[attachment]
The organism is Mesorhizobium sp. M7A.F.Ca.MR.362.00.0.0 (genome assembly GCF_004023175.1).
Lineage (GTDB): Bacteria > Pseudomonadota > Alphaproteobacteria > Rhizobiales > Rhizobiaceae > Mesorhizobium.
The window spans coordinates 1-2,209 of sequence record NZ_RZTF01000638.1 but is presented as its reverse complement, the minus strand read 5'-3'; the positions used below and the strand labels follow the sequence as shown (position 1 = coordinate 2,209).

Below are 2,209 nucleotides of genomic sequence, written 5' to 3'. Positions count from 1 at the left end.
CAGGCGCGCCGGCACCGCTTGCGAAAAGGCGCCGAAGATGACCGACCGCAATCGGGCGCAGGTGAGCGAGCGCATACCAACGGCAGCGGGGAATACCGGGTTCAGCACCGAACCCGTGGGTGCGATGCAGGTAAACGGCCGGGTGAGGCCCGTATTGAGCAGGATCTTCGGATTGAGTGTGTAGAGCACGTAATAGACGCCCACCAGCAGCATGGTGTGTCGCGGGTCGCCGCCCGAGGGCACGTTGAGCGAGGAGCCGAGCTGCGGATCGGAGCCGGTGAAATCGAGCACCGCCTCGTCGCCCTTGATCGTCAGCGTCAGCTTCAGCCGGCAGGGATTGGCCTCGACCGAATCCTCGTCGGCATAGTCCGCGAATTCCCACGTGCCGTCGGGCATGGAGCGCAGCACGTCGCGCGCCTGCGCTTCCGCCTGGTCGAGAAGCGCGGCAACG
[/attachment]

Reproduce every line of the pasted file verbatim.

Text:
The organism is Mesorhizobium sp. M7A.F.Ca.MR.362.00.0.0 (genome assembly GCF_004023175.1).
Lineage (GTDB): Bacteria > Pseudomonadota > Alphaproteobacteria > Rhizobiales > Rhizobiaceae > Mesorhizobium.
The window spans coordinates 1-2,209 of sequence record NZ_RZTF01000638.1 but is presented as its reverse complement, the minus strand read 5'-3'; the positions used below and the strand labels follow the sequence as shown (position 1 = coordinate 2,209).

Below are 2,209 nucleotides of genomic sequence, written 5' to 3'. Positions count from 1 at the left end.
CAGGCGCGCCGGCACCGCTTGCGAAAAGGCGCCGAAGATGACCGACCGCAATCGGGCGCAGGTGAGCGAGCGCATACCAACGGCAGCGGGGAATACCGGGTTCAGCACCGAACCCGTGGGTGCGATGCAGGTAAACGGCCGGGTGAGGCCCGTATTGAGCAGGATCTTCGGATTGAGTGTGTAGAGCACGTAATAGACGCCCACCAGCAGCATGGTGTGTCGCGGGTCGCCGCCCGAGGGCACGTTGAGCGAGGAGCCGAGCTGCGGATCGGAGCCGGTGAAATCGAGCACCGCCTCGTCGCCCTTGATCGTCAGCGTCAGCTTCAGCCGGCAGGGATTGGCCTCGACCGAATCCTCGTCGGCATAGTCCGCGAATTCCCACGTGCCGTCGGGCATGGAGCGCAGCACGTCGCGCGCCTGCGCTTCCGCCTGGTCGAGAAGCGCGGCAACG